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I finally did it. I addressed that one of my jobs requires me to use my personal email. And that makes it not really my “personal” email anymore.
And yes, that photo is my phone RIGHT NOW.
It’s always bugged me, so why I has it taken me so long to do something about it? I can’t answer that. But I finally fixed it!
As I said, work requires me to use my personal email. They don’t want to pay to get everyone in the company a company email (which I found a bit crazy, because of privacy and hacking issues, but.. whatever).
I will backup and say they don’t send me THAT many emails. But when they do, it’s almost always something that is going to mentally distract me in some manner or another. Distracting enough, often, to the point that, because I’m “type A,” I have to just deal with it so I don’t spend the rest of the day or weekend thinking about it.
It has bothered me to no end that when I’m trying to stay on top of my inbox (I am GOOD about this.. ) by reviewing emails and making sure nothing PERSONAL I have to address comes up that a work email will creep in here and there.
The thing is, it’s not even the content of the email that is a problem for me. It’s simply knowing that I got the email from work. I never know if it is something that I am going to want to address or if it is addressing an issue that has been going on.
I am distracted from whatever I am doing or being with my family by simply wondering what the hell they could be emailing me about. This might actually be made worse by the fact that I don’t often get emails, because if they bothered to email it’s probably something I am going to have to read or address at some point.
The WORST is when I have to reach out and am expecting an answer on something, especially if it’s something stressful to address (like employee issues). A small bit my mental energies are probably already running in the background towards whatever the work issue is, which is bad enough.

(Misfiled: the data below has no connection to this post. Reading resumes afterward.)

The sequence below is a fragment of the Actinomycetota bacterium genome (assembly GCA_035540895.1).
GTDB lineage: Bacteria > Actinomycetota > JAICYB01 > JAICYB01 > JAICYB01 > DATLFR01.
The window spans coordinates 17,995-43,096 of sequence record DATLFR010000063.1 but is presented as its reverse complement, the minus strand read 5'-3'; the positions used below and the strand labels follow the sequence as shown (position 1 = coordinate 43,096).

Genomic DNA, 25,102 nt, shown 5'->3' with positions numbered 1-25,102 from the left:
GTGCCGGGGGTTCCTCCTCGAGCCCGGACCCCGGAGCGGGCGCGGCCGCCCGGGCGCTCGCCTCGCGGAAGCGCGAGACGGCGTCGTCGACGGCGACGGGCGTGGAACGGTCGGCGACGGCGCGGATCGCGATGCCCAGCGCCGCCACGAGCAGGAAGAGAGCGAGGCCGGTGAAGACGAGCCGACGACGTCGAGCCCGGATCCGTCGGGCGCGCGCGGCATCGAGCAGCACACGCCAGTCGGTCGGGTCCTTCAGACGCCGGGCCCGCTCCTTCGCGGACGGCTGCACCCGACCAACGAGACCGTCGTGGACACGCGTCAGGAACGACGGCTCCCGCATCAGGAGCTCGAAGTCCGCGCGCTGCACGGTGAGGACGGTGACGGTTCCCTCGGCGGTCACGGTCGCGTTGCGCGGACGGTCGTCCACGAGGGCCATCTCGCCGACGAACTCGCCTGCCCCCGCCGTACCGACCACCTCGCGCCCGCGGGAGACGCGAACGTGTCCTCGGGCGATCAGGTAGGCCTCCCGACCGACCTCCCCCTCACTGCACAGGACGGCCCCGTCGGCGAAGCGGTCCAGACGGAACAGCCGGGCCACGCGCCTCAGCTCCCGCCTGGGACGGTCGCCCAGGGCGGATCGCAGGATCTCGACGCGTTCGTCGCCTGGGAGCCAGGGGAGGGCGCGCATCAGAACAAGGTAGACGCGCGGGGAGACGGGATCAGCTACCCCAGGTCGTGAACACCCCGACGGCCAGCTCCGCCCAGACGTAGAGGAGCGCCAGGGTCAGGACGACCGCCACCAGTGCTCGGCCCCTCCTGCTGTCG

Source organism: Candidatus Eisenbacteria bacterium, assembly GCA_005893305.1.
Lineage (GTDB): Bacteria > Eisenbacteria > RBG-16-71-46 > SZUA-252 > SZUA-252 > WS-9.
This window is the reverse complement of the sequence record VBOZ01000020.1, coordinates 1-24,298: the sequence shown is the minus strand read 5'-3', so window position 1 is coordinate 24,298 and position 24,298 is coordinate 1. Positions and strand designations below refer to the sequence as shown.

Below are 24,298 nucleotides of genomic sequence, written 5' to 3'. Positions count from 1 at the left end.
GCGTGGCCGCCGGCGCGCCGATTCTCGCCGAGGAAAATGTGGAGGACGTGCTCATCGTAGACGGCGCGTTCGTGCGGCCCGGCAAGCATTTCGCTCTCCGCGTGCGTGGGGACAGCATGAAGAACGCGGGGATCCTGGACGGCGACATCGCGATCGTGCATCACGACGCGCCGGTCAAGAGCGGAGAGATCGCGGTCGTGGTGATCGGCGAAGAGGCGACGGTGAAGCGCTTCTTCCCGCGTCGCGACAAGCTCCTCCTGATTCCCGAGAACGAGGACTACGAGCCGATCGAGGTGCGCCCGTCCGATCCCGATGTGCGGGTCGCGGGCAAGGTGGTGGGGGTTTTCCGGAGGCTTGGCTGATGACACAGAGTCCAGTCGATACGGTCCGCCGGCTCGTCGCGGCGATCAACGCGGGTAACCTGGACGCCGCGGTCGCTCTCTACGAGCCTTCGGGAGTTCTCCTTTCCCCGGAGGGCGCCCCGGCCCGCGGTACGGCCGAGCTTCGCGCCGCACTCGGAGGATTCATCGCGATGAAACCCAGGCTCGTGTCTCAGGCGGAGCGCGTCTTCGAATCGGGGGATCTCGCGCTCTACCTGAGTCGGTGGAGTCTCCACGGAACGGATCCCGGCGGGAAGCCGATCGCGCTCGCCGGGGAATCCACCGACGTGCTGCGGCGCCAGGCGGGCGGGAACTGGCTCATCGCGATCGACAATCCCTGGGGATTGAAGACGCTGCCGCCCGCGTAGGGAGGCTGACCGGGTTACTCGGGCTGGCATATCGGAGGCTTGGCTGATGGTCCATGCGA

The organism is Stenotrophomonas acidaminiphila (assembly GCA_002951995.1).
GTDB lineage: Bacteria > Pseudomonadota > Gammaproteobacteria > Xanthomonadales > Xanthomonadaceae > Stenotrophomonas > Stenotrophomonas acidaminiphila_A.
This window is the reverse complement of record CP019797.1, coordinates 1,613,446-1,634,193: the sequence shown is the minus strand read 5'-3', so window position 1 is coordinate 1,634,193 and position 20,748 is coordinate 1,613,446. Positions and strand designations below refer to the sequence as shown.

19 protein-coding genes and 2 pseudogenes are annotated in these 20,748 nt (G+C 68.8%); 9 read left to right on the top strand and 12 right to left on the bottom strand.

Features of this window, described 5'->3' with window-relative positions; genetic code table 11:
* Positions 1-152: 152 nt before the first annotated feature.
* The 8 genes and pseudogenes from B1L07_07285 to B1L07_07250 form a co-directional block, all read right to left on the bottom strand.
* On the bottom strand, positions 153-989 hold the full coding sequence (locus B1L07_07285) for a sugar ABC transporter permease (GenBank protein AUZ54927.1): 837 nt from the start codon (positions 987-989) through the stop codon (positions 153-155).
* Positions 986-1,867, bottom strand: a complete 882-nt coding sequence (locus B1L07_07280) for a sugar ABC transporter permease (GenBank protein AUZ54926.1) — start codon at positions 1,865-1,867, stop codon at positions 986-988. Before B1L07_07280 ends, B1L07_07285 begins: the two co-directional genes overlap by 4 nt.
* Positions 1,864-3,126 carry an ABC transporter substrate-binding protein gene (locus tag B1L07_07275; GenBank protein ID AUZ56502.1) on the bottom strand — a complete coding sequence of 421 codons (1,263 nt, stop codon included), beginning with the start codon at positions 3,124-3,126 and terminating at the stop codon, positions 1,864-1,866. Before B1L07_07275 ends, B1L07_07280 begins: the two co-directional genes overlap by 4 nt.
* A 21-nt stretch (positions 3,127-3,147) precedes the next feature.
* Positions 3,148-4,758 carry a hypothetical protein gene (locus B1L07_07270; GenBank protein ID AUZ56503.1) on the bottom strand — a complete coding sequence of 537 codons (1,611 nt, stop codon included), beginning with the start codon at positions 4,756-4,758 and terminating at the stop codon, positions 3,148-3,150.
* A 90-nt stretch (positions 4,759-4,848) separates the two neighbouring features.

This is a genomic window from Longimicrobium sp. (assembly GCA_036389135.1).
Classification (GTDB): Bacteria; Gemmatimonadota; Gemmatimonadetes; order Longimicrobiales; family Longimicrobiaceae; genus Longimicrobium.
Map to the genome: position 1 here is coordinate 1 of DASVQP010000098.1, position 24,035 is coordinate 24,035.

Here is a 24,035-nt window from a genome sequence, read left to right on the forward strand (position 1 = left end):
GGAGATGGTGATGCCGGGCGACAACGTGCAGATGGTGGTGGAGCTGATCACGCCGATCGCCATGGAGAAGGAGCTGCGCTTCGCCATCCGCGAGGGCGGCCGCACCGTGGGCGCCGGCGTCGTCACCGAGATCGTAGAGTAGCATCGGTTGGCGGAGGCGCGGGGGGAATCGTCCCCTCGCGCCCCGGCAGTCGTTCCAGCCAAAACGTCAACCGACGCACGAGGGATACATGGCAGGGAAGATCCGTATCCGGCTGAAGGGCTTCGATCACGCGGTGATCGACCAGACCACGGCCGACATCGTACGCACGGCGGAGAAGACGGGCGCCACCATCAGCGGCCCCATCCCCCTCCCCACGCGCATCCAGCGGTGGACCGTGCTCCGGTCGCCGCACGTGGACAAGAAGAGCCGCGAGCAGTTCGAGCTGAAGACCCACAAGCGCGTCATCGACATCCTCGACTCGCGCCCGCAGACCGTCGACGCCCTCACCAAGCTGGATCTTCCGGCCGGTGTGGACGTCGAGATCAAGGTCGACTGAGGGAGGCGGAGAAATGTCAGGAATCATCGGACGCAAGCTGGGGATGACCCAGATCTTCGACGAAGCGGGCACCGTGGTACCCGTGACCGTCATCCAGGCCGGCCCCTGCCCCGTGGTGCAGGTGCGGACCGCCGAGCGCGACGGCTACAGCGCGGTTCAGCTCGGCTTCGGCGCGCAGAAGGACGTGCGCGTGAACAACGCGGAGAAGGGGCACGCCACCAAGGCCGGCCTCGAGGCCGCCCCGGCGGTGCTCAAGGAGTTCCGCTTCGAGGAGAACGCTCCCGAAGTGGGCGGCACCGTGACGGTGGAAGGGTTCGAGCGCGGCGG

Me thinking about work when I’m off is really my problem. I need to be better about turning it off but I can’t. If there’s a problem of some kind going on I often can’t devote any mental energy to it until I’m off because I’m so busy and keeping busy multitasking at work. I’ve often, literally, got like 3 different conversations going at one moment. That leaves little time to focus on anything other than the immediate task at hand.
Then if I get an answer when I’m off, forget about it! It becomes my focus for the next few hours. My husband will be visibly annoyed at my sudden intense focus on my phone (because, it’s not like I look at our power bill that way)… Then the annoyance becomes even more noticeable as I have to stop what I’m doing to start to respond… even though I almost never actually hit SEND until hours later or the next day because I don’t want them to think that I will answer right away.
So how silly does that make me? I devote that much mental energy and attention to thinking about something I’m not even going to respond to right away. I know, IT’S CRAZY!
So, I finally made a new personal email, only for that job.
I have no idea why it took me this long to do this.